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What Investors Should Know About Sensient Technologies Corporation’s (NYSE:SXT) Financial Strength

Thomas Auclair

Mid-caps stocks, like Sensient Technologies Corporation (NYSE:SXT) with a market capitalization of US$3.26b, aren’t the focus of most investors who prefer to direct their investments towards either large-cap or small-cap stocks. Despite this, commonly overlooked mid-caps have historically produced better risk-adjusted returns than their small and large-cap counterparts. This article will examine SXT’s financial liquidity and debt levels to get an idea of whether the company can deal with cyclical downturns and maintain funds to accommodate strategic spending for future growth. Don’t forget that this is a general and concentrated examination of Sensient Technologies’s financial health, so you should conduct further analysis into SXT here.

Check out our latest analysis for Sensient Technologies

How much cash does SXT generate through its operations?

SXT’s debt levels surged from US$607.3m to US$752.8m over the last 12 months , which comprises of short- and long-term debt. With this increase in debt, SXT’s cash and short-term investments stands at US$30.9m for investing into the business. On top of this, SXT has generated US$151.5m in operating cash flow over the same time period, resulting in an operating cash to total debt ratio of 20.1%, signalling that SXT’s current level of operating cash is high enough to cover debt. This ratio can also be a sign of operational efficiency as an alternative to return on assets. In SXT’s case, it is able to generate 0.2x cash from its debt capital.

Can SXT pay its short-term liabilities?

At the current liabilities level of US$198.7m liabilities, it seems that the business has been able to meet these obligations given the level of current assets of US$825.8m, with a current ratio of 4.16x. However, anything above 3x is considered high and could mean that SXT has too much idle capital in low-earning investments.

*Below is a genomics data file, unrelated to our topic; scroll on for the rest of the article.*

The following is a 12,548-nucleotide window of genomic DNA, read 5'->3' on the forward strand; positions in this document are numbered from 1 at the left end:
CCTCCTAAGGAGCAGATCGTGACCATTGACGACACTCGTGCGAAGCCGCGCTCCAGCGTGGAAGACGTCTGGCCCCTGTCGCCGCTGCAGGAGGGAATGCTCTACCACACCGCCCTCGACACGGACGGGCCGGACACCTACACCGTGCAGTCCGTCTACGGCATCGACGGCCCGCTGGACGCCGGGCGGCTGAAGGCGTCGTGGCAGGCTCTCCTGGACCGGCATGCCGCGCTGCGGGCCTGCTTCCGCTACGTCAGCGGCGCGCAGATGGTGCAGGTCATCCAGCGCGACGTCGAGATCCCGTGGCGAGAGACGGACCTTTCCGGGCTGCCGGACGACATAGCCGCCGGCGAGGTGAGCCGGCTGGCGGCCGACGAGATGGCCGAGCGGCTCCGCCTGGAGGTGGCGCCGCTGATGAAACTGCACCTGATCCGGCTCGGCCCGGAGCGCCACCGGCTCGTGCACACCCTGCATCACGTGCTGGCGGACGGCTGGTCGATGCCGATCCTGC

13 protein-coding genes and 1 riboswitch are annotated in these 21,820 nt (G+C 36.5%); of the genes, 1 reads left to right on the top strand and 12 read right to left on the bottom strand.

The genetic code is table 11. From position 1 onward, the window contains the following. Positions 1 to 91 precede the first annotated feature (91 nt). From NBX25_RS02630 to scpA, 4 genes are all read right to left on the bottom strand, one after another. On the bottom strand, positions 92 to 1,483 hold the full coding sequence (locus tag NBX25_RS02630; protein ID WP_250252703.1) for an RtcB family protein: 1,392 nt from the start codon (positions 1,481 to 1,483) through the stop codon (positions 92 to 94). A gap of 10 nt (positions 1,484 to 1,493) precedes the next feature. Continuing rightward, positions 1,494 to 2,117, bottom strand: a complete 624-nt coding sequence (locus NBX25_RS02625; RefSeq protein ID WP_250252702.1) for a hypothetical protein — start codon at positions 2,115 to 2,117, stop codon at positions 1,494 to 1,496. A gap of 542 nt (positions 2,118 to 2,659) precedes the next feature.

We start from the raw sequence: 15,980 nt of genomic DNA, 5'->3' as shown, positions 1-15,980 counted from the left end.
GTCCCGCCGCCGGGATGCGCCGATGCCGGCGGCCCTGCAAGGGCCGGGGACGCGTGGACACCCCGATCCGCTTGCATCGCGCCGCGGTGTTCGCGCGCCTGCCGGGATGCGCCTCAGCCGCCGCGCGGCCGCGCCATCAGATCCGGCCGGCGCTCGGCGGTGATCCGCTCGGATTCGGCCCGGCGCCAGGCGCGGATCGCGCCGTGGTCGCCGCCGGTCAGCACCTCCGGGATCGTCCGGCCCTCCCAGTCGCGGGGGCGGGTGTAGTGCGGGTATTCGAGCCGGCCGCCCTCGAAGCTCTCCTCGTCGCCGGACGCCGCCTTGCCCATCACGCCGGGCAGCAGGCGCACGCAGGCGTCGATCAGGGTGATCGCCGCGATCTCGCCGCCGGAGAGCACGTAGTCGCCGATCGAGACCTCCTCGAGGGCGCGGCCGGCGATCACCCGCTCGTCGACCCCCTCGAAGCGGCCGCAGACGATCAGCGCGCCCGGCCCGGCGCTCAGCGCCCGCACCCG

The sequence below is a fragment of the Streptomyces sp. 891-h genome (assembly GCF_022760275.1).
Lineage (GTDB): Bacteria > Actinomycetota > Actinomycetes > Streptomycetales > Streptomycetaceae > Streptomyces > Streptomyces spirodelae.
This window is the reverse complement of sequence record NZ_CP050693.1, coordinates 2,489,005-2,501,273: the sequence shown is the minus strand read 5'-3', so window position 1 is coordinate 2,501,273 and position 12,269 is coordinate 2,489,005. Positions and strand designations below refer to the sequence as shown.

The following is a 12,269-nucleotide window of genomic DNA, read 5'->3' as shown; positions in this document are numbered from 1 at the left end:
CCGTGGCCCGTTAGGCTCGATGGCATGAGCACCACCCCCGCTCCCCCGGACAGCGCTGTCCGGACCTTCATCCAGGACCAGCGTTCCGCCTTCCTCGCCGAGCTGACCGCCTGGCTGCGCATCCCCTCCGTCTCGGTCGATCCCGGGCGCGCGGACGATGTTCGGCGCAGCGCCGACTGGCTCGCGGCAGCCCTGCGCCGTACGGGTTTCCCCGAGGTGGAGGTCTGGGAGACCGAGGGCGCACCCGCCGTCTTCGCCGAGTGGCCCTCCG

NYSE:SXT Historical Debt September 24th 18

Does SXT face the risk of succumbing to its debt-load?

With debt reaching 92.2% of equity, SXT may be thought of as relatively highly levered. This is not uncommon for a mid-cap company given that debt tends to be lower-cost and at times, more accessible. We can test if SXT’s debt levels are sustainable by measuring interest payments against earnings of a company. Ideally, earnings before interest and tax (EBIT) should cover net interest by at least three times. For SXT, the ratio of 10.31x suggests that interest is comfortably covered, which means that lenders may be inclined to lend more money to the company, as it is seen as safe in terms of payback.

Next Steps:

SXT’s cash flow coverage indicates it could improve its operating efficiency in order to meet demand for debt repayments should unforeseen events arise. Though, the company will be able to pay all of its upcoming liabilities from its current short-term assets. Keep in mind I haven’t considered other factors such as how SXT has been performing in the past. I recommend you continue to research Sensient Technologies to get a better picture of the stock by looking at:

  1. Future Outlook: What are well-informed industry analysts predicting for SXT’s future growth? Take a look at our free research report of analyst consensus for SXT’s outlook.
  2. Valuation: What is SXT worth today? Is the stock undervalued, even when its growth outlook is factored into its intrinsic value? The intrinsic value infographic in our free research report helps visualize whether SXT is currently mispriced by the market.
  3. Other High-Performing Stocks: Are there other stocks that provide better prospects with proven track records? Explore our free list of these great stocks here.

To help readers see past the short term volatility of the financial market, we aim to bring you a long-term focused research analysis purely driven by fundamental data. Note that our analysis does not factor in the latest price-sensitive company announcements.

The author is an independent contributor and at the time of publication had no position in the stocks mentioned. For errors that warrant correction please contact the editor at editorial-team@simplywallst.com.